Rewatching Star Trek: The Next Generation after a 20-year break.
In his final hours, an arrogant, crotchety cybernetics genius takes a liking to Data. After the genius dies, Data starts acting arrogant and crotchety. Hmm.
This early in the run of TNG, we’ve already seen the trope of a brilliant, older professional man supported and in some sense idolized by a female companion in Too Short a Season, We’ll Always Have Paris, and it was done in TOS in Requiem for Methuselah. We very briefly see a similar setup in the original Star Trek pilot The Cage, and for that matter we’ve seen it in Forbidden Planet and The Tempest.
I seem to remember at least one episode of TNG that features a female guest star who’s notable for her professional expertise. But even though Dr. Pulaski appears prominently in the teaser, this episode goes out of its way to make sure she is not the medical expert on the away team.
While Pulaski is not anyone’s favorite character, actress Diana Muldaur guest-starred in romantic pairings with William Shatner in the original Star Trek, not once but twice, and I continue to be impressed by what she does with her thankless role as Dr. Crusher’s temporary replacement.
I would have liked to see how the crotchety Pulaski interacted with the crotchety Graves, but I guess the script required Graves to give off the creepy uncle vibe. Of the younger Selar he says, “for a doctor you’re not a bad looking woman,” and calls Troi “another lovely specimen of womanhood.” Maybe the script had been written with Dr. Crusher in mind, and the producers felt that Dr. Pulaski was too old to interest Graves?
When Graves, speaking through Data, confesses his love for his young assistant Kareem, and we realize that, despite the creepy chauvinism we just saw him display to the female crew members, he’s apparently never acted on his desire for Kareem, I found myself feeling sympathy for this man who has just commandeered the body of one of the lead characters. So this episode worked for me on that level.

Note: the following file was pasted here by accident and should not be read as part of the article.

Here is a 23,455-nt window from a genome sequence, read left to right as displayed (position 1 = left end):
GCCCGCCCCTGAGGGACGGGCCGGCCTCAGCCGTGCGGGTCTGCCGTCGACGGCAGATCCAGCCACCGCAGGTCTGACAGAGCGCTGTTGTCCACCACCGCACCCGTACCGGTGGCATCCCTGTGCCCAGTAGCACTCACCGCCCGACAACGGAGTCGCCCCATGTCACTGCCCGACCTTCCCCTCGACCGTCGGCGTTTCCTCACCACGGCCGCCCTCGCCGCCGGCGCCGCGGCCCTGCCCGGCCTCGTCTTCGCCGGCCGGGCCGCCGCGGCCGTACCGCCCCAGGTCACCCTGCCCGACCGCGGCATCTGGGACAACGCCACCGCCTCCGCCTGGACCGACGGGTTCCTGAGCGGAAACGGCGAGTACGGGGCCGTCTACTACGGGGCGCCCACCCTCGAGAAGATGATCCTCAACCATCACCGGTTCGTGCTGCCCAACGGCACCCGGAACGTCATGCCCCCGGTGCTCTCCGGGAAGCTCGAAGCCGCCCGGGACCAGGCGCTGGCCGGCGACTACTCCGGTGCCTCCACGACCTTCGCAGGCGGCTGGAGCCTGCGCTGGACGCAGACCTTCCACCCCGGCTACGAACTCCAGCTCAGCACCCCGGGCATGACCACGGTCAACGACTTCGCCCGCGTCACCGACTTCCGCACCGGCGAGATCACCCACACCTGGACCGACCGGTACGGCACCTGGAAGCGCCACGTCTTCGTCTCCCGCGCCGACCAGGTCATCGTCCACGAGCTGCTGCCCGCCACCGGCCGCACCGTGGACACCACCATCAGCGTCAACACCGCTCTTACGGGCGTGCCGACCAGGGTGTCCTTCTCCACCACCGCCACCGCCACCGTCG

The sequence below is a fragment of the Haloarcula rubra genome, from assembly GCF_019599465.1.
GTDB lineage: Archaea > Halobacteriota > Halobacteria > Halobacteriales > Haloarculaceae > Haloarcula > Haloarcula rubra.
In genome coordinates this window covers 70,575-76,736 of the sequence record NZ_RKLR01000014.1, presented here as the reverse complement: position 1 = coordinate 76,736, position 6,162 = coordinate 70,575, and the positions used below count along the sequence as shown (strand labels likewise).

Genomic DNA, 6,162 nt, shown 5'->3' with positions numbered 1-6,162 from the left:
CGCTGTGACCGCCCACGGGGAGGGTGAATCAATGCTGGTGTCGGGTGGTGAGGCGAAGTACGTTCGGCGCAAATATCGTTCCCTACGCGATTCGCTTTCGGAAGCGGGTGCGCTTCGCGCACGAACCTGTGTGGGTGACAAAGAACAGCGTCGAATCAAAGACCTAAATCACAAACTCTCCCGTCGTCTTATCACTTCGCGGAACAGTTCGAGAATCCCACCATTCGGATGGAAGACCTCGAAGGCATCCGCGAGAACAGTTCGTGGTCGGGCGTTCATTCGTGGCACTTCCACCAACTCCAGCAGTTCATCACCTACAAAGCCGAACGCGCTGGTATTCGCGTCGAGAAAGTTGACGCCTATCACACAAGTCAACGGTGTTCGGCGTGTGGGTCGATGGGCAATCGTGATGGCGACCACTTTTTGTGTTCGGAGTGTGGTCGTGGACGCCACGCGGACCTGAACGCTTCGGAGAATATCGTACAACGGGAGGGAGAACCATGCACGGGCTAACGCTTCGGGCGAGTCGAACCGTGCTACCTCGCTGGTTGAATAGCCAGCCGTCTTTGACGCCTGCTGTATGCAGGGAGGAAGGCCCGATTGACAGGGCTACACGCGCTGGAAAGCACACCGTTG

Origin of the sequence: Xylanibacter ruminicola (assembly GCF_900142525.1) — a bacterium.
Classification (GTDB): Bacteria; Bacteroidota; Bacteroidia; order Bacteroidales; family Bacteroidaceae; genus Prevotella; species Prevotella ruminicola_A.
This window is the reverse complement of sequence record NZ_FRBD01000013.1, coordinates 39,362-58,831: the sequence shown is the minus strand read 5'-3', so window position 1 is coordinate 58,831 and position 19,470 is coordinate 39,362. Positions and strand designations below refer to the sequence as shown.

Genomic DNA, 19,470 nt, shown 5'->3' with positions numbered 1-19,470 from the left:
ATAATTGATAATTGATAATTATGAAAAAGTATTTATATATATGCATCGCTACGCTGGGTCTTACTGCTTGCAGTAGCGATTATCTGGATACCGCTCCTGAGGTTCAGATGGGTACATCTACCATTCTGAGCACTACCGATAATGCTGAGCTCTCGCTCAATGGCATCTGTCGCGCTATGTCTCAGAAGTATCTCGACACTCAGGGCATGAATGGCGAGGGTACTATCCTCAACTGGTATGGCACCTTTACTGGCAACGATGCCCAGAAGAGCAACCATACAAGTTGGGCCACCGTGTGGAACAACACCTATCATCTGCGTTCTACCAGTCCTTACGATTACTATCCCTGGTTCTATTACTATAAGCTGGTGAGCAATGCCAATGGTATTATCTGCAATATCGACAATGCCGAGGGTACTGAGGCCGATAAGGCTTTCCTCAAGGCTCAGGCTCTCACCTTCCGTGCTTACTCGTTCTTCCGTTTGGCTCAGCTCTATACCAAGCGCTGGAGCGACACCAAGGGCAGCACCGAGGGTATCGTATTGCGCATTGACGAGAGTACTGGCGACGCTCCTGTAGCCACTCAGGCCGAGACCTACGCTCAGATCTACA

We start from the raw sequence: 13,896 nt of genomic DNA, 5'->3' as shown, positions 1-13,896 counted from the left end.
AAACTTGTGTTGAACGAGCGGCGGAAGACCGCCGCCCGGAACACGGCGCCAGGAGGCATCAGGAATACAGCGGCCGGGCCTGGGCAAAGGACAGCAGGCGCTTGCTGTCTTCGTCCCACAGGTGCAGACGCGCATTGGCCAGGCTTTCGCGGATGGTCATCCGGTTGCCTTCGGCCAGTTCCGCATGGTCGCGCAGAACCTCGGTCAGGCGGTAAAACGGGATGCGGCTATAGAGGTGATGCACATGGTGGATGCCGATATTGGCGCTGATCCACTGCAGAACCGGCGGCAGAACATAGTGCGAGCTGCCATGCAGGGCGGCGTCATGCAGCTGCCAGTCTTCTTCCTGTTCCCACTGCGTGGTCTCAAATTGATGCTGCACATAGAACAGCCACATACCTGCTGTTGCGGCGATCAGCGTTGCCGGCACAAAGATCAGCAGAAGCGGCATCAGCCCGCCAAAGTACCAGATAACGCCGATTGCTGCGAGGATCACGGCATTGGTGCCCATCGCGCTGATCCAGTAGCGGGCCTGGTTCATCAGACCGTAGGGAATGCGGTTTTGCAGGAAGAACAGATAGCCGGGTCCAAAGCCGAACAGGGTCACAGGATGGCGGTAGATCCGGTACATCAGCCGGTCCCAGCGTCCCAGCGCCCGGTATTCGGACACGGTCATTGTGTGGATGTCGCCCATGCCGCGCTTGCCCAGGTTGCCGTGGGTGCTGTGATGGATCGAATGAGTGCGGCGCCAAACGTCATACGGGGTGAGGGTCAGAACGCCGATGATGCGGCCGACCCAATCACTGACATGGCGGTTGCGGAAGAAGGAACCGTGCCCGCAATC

Brent Spiner gives an impressive performance, as Graves makes some effort to mimic Data’s personality, but we see Graves’s arrogance and surliness emerging, first comically, then more seriously.
I appreciate that the script didn’t conjure up an external crisis; because we’ve gotten to know the crew well enough now, the scenes where Picard talks to Data, Troi, Pulaski, and LaForge, trying to get to the bottom of what’s happened to Data, are well done.
The climax, which involves Picard talking to Graves/Data alone — unarmed, with no backup — and letting himself get punched unconscious, then waking up to find it’s all over — is a deus ex machina, or perhaps since it involves Graves leaving Data’s body, homo ex machina, but it got the job done.
The opening bit with Data trying out a beard was amusing. I remember attending a Star Trek convention where one of the producers said that episode was supposed to end with the bridge crew stifling giggles, an annoyed Picard saying he doesn’t see what’s so funny, and giving the order to leave orbit, and the camera pulling back to reveal that Data is now bald. (According to the producer, a certain cast member objected to that scene, so it was never filmed.)
Spotted on Graves’s desk: a tablet computer. We don’t get a good look at it, but it’s a lovely detail that still looks good 30 years later.